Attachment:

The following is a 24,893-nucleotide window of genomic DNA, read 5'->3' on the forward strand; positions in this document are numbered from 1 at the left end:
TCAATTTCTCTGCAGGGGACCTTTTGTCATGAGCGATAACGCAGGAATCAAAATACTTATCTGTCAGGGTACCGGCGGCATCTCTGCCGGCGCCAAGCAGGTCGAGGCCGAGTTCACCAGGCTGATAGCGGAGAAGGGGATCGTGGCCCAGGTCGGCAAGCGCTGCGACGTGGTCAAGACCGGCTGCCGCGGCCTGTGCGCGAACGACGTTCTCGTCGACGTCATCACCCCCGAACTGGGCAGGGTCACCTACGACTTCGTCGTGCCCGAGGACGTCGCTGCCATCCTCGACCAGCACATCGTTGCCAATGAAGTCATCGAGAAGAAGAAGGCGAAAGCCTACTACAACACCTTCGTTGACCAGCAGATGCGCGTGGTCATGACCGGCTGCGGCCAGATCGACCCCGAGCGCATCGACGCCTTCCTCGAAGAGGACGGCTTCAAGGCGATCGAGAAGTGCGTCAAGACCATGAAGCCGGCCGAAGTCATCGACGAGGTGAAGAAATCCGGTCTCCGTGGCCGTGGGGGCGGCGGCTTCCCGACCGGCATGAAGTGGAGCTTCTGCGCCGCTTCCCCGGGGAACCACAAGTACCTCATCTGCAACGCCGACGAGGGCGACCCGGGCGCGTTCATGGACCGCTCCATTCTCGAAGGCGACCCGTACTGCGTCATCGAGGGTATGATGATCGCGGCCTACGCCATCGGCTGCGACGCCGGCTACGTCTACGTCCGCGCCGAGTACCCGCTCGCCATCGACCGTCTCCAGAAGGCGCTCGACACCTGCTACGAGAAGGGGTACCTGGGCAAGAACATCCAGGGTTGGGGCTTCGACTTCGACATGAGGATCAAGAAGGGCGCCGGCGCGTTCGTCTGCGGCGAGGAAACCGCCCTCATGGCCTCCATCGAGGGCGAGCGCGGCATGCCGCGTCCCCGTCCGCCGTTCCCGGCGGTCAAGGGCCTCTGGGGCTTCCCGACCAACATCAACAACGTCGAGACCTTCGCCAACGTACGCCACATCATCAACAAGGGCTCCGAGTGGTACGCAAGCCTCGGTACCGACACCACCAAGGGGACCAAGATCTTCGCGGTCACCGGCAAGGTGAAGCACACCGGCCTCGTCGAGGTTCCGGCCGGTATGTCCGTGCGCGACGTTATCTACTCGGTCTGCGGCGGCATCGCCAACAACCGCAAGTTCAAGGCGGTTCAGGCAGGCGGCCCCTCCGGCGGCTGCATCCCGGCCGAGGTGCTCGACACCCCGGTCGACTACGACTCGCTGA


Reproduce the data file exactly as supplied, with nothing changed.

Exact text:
The following is a 24,893-nucleotide window of genomic DNA, read 5'->3' on the forward strand; positions in this document are numbered from 1 at the left end:
TCAATTTCTCTGCAGGGGACCTTTTGTCATGAGCGATAACGCAGGAATCAAAATACTTATCTGTCAGGGTACCGGCGGCATCTCTGCCGGCGCCAAGCAGGTCGAGGCCGAGTTCACCAGGCTGATAGCGGAGAAGGGGATCGTGGCCCAGGTCGGCAAGCGCTGCGACGTGGTCAAGACCGGCTGCCGCGGCCTGTGCGCGAACGACGTTCTCGTCGACGTCATCACCCCCGAACTGGGCAGGGTCACCTACGACTTCGTCGTGCCCGAGGACGTCGCTGCCATCCTCGACCAGCACATCGTTGCCAATGAAGTCATCGAGAAGAAGAAGGCGAAAGCCTACTACAACACCTTCGTTGACCAGCAGATGCGCGTGGTCATGACCGGCTGCGGCCAGATCGACCCCGAGCGCATCGACGCCTTCCTCGAAGAGGACGGCTTCAAGGCGATCGAGAAGTGCGTCAAGACCATGAAGCCGGCCGAAGTCATCGACGAGGTGAAGAAATCCGGTCTCCGTGGCCGTGGGGGCGGCGGCTTCCCGACCGGCATGAAGTGGAGCTTCTGCGCCGCTTCCCCGGGGAACCACAAGTACCTCATCTGCAACGCCGACGAGGGCGACCCGGGCGCGTTCATGGACCGCTCCATTCTCGAAGGCGACCCGTACTGCGTCATCGAGGGTATGATGATCGCGGCCTACGCCATCGGCTGCGACGCCGGCTACGTCTACGTCCGCGCCGAGTACCCGCTCGCCATCGACCGTCTCCAGAAGGCGCTCGACACCTGCTACGAGAAGGGGTACCTGGGCAAGAACATCCAGGGTTGGGGCTTCGACTTCGACATGAGGATCAAGAAGGGCGCCGGCGCGTTCGTCTGCGGCGAGGAAACCGCCCTCATGGCCTCCATCGAGGGCGAGCGCGGCATGCCGCGTCCCCGTCCGCCGTTCCCGGCGGTCAAGGGCCTCTGGGGCTTCCCGACCAACATCAACAACGTCGAGACCTTCGCCAACGTACGCCACATCATCAACAAGGGCTCCGAGTGGTACGCAAGCCTCGGTACCGACACCACCAAGGGGACCAAGATCTTCGCGGTCACCGGCAAGGTGAAGCACACCGGCCTCGTCGAGGTTCCGGCCGGTATGTCCGTGCGCGACGTTATCTACTCGGTCTGCGGCGGCATCGCCAACAACCGCAAGTTCAAGGCGGTTCAGGCAGGCGGCCCCTCCGGCGGCTGCATCCCGGCCGAGGTGCTCGACACCCCGGTCGACTACGACTCGCTGA